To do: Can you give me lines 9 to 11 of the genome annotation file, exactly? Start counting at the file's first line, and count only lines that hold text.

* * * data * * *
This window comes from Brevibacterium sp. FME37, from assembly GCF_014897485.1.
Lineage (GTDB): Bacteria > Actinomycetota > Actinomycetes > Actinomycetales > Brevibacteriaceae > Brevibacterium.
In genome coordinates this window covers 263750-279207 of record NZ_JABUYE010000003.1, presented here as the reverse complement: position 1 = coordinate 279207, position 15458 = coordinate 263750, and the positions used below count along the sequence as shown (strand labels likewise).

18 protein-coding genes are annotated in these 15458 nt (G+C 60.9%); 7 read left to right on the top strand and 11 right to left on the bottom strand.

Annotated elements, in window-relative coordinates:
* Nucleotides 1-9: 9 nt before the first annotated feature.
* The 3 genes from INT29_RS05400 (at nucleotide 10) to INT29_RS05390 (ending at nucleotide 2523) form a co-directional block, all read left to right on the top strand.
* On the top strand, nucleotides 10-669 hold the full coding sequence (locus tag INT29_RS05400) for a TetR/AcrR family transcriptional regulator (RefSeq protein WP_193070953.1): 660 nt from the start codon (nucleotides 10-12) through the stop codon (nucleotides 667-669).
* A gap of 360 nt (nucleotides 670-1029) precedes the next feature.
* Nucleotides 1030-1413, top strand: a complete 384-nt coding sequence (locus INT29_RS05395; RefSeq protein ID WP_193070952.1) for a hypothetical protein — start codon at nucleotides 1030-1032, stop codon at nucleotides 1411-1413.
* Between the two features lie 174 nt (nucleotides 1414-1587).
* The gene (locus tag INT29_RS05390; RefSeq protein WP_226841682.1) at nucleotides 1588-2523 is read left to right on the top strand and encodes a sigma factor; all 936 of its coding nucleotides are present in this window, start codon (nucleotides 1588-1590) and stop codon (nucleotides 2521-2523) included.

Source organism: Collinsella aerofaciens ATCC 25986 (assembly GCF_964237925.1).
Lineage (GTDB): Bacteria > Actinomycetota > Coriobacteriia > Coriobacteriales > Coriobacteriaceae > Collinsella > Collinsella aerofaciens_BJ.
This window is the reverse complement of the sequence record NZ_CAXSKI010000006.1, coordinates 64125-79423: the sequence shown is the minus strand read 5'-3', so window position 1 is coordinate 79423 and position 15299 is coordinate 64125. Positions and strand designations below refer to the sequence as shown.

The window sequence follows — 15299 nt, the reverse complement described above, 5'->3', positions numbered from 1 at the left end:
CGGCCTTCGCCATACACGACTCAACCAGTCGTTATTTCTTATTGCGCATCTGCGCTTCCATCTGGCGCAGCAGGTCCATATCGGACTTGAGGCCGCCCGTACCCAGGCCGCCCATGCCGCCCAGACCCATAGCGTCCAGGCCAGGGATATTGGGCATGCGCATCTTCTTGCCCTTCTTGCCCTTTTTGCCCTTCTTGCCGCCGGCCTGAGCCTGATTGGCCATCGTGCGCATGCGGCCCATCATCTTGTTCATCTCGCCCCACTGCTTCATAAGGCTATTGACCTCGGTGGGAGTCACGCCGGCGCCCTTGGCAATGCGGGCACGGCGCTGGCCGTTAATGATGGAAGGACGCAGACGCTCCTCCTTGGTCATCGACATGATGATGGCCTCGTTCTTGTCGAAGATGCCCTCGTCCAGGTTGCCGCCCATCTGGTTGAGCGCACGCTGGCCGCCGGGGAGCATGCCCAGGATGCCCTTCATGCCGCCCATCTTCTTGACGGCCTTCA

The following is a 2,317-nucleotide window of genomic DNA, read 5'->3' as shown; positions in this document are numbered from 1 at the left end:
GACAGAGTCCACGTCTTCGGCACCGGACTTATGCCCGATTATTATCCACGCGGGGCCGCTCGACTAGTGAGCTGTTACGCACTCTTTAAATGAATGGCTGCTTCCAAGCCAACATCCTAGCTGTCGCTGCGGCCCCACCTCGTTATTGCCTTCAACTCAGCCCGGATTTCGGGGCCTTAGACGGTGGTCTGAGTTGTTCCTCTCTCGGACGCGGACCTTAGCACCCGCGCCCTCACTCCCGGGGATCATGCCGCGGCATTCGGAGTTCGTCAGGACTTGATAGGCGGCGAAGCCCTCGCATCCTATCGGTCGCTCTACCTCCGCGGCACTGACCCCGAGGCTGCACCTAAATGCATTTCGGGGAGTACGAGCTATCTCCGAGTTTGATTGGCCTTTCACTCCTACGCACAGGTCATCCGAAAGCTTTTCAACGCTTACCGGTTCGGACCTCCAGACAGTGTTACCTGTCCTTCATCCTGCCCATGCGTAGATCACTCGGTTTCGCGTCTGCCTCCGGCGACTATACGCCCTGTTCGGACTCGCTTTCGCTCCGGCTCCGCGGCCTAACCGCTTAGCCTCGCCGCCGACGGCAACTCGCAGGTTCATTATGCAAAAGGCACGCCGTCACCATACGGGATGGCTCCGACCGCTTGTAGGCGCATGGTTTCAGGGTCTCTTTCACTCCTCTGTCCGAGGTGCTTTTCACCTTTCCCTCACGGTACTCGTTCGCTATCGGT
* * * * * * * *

* A gap of 360 nt (nucleotides 670-1029) precedes the next feature.
* Nucleotides 1030-1413, top strand: a complete 384-nt coding sequence (locus INT29_RS05395; RefSeq protein ID WP_193070952.1) for a hypothetical protein — start codon at nucleotides 1030-1032, stop codon at nucleotides 1411-1413.
* Between the two features lie 174 nt (nucleotides 1414-1587).